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Shubhroparno Halder declined Imperial College London's Offer
Enrolling at CUHK, Making New Friends and Broadening Horizons

Shubhroparno Halder (19/Morningside/Electronic Engineering) decided to study abroad at 18 as he could not stand the stiff university entrance exams and the insane private tutoring culture in India. He declined an electronic engineering offer from the top-ranked university, Imperial College London, and came to Hong Kong to study at CUHK. When he first arrived in Hong Kong, he was so scared that he wanted to run back home. A few weeks later, however, he fell in love with CUHK, as he made friends from different countries and backgrounds at the University. These friends helped him so much in developing a sense of belonging and inspiring him to discover his career path. He has now become a committee member of the Morningside College Alumni Association, in the hope of bringing graduates from different generations together to support each other through life.

Shubhroparno was immediately captivated by the pleasant learning environment once he arrived CUHK.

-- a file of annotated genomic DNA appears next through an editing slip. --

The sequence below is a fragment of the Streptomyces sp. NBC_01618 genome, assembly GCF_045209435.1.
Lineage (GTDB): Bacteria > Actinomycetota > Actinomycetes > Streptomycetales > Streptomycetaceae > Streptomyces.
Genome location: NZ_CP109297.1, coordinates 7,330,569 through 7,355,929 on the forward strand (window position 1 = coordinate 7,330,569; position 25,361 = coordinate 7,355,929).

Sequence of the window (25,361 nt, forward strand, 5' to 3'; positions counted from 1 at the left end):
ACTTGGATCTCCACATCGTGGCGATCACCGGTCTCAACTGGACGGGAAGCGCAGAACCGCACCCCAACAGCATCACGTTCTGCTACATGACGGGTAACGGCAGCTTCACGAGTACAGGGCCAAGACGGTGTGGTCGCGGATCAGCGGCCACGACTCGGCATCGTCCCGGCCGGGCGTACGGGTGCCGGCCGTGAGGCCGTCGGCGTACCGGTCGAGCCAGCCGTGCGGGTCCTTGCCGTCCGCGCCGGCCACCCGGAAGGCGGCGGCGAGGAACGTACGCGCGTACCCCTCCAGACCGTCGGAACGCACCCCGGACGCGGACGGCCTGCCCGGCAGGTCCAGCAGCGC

Discontent with the Harsh Examination System in India
Shubhroparno was born into a middle-class family in India, and his father was his role model, “My father was born in a poor village, attended a shabby village school, and was so poor that he had no shoes to wear. At the age of 6, he walked 2 kilometers barefoot every day to read newspapers in an intellectual's home and self-learned English. When he was 12, he went to a secondary school 12 kilometers from home, outside the village. Not being able to walk such a long distance to school, he was eventually given a bicycle and the first pair of shoes in his life. Afterwards, he studied engineering and became the first high school graduate in the village.”

Shrubhroparno has excelled academically since childhood and aspired to become an electronic engineer. However, getting into the top engineering school, Indian Institute of Technology (IIT), was a nightmare for high school students, Students who want to apply to IIT must first pass the National College Entrance Exam to get the ticket to IIT's special entrance exam. The admission rate is even lower than 2%, resulting in a distorted tutoring market. "Candidates had to take more than 12 hours of intensive classes every day, and I lost my enthusiasm for learning due to this. My parents suggested me to study abroad, preferably in London or Hong Kong. My first choice was the Electronic Engineering Program at Imperial College London, and I successfully got its offer. I heard, however, that foreign graduates in the UK have poor employment prospects, and that its tuition is expensive. Later, I was given an offer from CUHK's Department of Electronic Engineering, alongside a full tuition scholarship. Hence, I decided to move here to pursue my dream.”

Shubhroparno's parents attended his graduation ceremony in Hong Kong.

Quickly Enchanted by Hong Kong's Cosmopolitan Culture